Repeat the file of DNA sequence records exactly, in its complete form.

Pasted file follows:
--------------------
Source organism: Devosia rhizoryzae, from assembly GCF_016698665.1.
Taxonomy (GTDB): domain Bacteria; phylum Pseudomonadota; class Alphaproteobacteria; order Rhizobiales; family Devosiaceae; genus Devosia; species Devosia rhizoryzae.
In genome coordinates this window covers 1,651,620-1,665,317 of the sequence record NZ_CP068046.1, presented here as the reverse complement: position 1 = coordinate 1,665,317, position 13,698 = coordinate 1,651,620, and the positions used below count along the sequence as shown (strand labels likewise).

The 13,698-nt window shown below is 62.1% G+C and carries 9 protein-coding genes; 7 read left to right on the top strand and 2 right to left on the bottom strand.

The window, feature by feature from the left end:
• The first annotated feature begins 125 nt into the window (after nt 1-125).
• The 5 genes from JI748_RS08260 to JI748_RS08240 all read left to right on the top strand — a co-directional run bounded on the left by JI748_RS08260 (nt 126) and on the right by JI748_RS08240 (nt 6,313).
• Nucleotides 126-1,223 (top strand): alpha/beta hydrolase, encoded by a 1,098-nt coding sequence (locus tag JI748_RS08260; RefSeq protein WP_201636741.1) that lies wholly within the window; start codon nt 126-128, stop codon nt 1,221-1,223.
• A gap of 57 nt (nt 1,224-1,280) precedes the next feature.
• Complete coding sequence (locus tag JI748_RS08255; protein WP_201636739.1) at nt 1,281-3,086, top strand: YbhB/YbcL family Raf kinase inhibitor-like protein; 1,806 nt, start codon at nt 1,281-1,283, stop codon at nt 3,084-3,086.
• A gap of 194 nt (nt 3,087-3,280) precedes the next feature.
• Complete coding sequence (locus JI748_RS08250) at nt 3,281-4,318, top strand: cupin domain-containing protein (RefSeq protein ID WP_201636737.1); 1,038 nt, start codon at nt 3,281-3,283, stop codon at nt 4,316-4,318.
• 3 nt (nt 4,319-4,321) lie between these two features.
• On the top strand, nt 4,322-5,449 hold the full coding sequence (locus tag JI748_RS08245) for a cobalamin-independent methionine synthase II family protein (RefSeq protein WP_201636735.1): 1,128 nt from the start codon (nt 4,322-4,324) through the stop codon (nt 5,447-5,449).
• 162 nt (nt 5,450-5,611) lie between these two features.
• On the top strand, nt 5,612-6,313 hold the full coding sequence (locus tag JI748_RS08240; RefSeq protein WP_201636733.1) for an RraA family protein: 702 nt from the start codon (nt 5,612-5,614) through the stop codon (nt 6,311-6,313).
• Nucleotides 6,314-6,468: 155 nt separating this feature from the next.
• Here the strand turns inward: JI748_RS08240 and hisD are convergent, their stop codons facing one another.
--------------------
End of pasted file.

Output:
Source organism: Devosia rhizoryzae, from assembly GCF_016698665.1.
Taxonomy (GTDB): domain Bacteria; phylum Pseudomonadota; class Alphaproteobacteria; order Rhizobiales; family Devosiaceae; genus Devosia; species Devosia rhizoryzae.
In genome coordinates this window covers 1,651,620-1,665,317 of the sequence record NZ_CP068046.1, presented here as the reverse complement: position 1 = coordinate 1,665,317, position 13,698 = coordinate 1,651,620, and the positions used below count along the sequence as shown (strand labels likewise).

The 13,698-nt window shown below is 62.1% G+C and carries 9 protein-coding genes; 7 read left to right on the top strand and 2 right to left on the bottom strand.

The window, feature by feature from the left end:
• The first annotated feature begins 125 nt into the window (after nt 1-125).
• The 5 genes from JI748_RS08260 to JI748_RS08240 all read left to right on the top strand — a co-directional run bounded on the left by JI748_RS08260 (nt 126) and on the right by JI748_RS08240 (nt 6,313).
• Nucleotides 126-1,223 (top strand): alpha/beta hydrolase, encoded by a 1,098-nt coding sequence (locus tag JI748_RS08260; RefSeq protein WP_201636741.1) that lies wholly within the window; start codon nt 126-128, stop codon nt 1,221-1,223.
• A gap of 57 nt (nt 1,224-1,280) precedes the next feature.
• Complete coding sequence (locus tag JI748_RS08255; protein WP_201636739.1) at nt 1,281-3,086, top strand: YbhB/YbcL family Raf kinase inhibitor-like protein; 1,806 nt, start codon at nt 1,281-1,283, stop codon at nt 3,084-3,086.
• A gap of 194 nt (nt 3,087-3,280) precedes the next feature.
• Complete coding sequence (locus JI748_RS08250) at nt 3,281-4,318, top strand: cupin domain-containing protein (RefSeq protein ID WP_201636737.1); 1,038 nt, start codon at nt 3,281-3,283, stop codon at nt 4,316-4,318.
• 3 nt (nt 4,319-4,321) lie between these two features.
• On the top strand, nt 4,322-5,449 hold the full coding sequence (locus tag JI748_RS08245) for a cobalamin-independent methionine synthase II family protein (RefSeq protein WP_201636735.1): 1,128 nt from the start codon (nt 4,322-4,324) through the stop codon (nt 5,447-5,449).
• 162 nt (nt 5,450-5,611) lie between these two features.
• On the top strand, nt 5,612-6,313 hold the full coding sequence (locus tag JI748_RS08240; RefSeq protein WP_201636733.1) for an RraA family protein: 702 nt from the start codon (nt 5,612-5,614) through the stop codon (nt 6,311-6,313).
• Nucleotides 6,314-6,468: 155 nt separating this feature from the next.
• Here the strand turns inward: JI748_RS08240 and hisD are convergent, their stop codons facing one another.